Obama's Hate Couture Divas
Talk about wearing your politics on your sleeve. An elitist clique of fashion designers has banded together to raise money for celebrity-in-chief Barack Obama and browbeat their customers into supporting him. Even worse, the Beautiful People who dress the Powerful People are putting increased pressure on conservatives to stay out of the business altogether.
Out: Haute couture. In: Hate couture.
In February, high-dollar bag-makers, cosmetics gurus and clothiers offered their services to help fill Obama's campaign coffers. Nearly two dozen gurus billed their enterprise as "Runway to Win: A Project by Fashion Designers in Support of the Obama Victory Fund." Campaign finance experts questioned whether employees of the corporate participants were truly "volunteering" their time in accordance with federal law. But of course, no Obama administration lawyers have bothered to enforce the rules.
A "custom backpack" with the "Obama rising sun logo" designed by model Chanel Iman goes for $65. A teeny-tiny baby onesie with "OBAMA" in bright red and blue letters goes for $65. A hideous Monique Pean cotton and hemp scarf with Obama's face splattered on it went for $95. Diane von Furstenberg pitched in two $85 tote bags and has grown more strident about her partisan agenda as Election Day nears. At a fashion event in her New York Meatpacking District store last month, she yelled at clients: "Everyone here better be a Democrat; no Republicans!"
Furthermore, von Furstenberg vented, "This is not a Republican party, just so you know! This is a non-Republican audience." The crowd cheered as she urged everyone to rush home to watch her Democratic idol's convention speech. But when conservative consumers protested on Twitter the next few nights, von Furstenberg tweeted: "I love and respect all Americans...Democrats and Republicans...love Diane."
"All Americans," except for Ann Romney, that is. When the designer learned last week that the GOP candidate's wife had worn one of her famous wrap dresses at a recent campaign rally in Florida, the company had a hissy fit. "(W)e're actually not quite sure how Ann obtained the dress," horrified public relations staffers told left-wing Buzzfeed.com.
Accustomed to comping pieces to first lady Michelle Obama and other favored lib celebs, von Furstenberg's team couldn't wrap their heads around the idea that most women who are fortunate enough to afford their products spend their own money to purchase them.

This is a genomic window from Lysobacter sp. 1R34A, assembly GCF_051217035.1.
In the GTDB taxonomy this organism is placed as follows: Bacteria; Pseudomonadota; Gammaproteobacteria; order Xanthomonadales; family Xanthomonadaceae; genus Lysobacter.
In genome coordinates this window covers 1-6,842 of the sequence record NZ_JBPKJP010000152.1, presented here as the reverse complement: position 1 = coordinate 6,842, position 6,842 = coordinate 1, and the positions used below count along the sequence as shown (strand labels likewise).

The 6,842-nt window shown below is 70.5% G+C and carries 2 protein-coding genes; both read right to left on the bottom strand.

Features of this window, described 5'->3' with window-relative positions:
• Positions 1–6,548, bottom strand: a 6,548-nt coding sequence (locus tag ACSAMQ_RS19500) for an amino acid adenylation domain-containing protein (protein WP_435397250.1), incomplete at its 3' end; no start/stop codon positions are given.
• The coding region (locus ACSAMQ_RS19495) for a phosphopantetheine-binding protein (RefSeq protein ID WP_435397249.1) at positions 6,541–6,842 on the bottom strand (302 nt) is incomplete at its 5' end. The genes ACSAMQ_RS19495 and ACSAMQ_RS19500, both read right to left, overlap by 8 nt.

DVF Inc. then frantically distanced themselves from Mrs. Romney — and idiotically alienated half of American women.
While the president and first lady have ratcheted up their class warfare rhetoric against the Romneys, the Obama campaign has basked in the 1 percent glow of fashionistas woefully out of touch with middle America. British-born Vogue magazine editor-in-chief Anna Wintour, a top Obama campaign finance bundler, is aggressively spearheading Runway to Win. She's held multiple million-dollar fundraisers for Obama in Hollywood, New York, London and Paris — and has raked in the fourth highest amount for the White House.
In return, she snagged two coveted invitations to fancy-schmancy White House State Dinners in January 2011 and March 2012. Wintour's $40,000-per-plate dinners are adorned with A-list celebs. She rubbed her nose in hurting families' faces by starring in a swanky campaign video filmed at her tony townhouse — which was released the same day the Labor Department released a miserable May unemployment report.
New Yorkers are now buzzing about Wintour intimidating designers into spurning Republican women. "The fashion industry is predominantly on the left," fashion publicist Lee Everett of LaunchPad PR told FoxNews.com, "noting that many brands and designers fear being associated with the GOP."
A political code of silence among conservatives in the business is de rigueur. But Everett sensibly lamented the industry's writing off of "the other '50 percent' of the country. For the sake of the fashion industry, it should remain apolitical."
Young New York City designer Bradley Scott also spoke up against ideological "persecution" in his industry. "It's really offensive for me, as a designer, to be issued an unveiled threat by someone who could exert an enormous amount of influence over my customers, store buyers and magazine editors," he told me on Tuesday. "I for one want absolutely nothing to do with this attack on women. This pressure upon designers should offend every woman in this country, not just the conservatives."
After four years of failed Hope and Change, Americans are finally realizing that the emperor of 1600 Pennsylvania Ave. has no clothes. After Election Day, the demagoguing Democratic doyennes of Seventh Ave. may well find themselves out of style, too. Bigotry never wears well.
Michelle Malkin is the author of "Culture of Corruption: Obama and his Team of Tax Cheats, Crooks and Cronies" (Regnery 2010). Her e-mail address is firstname.lastname@example.org.
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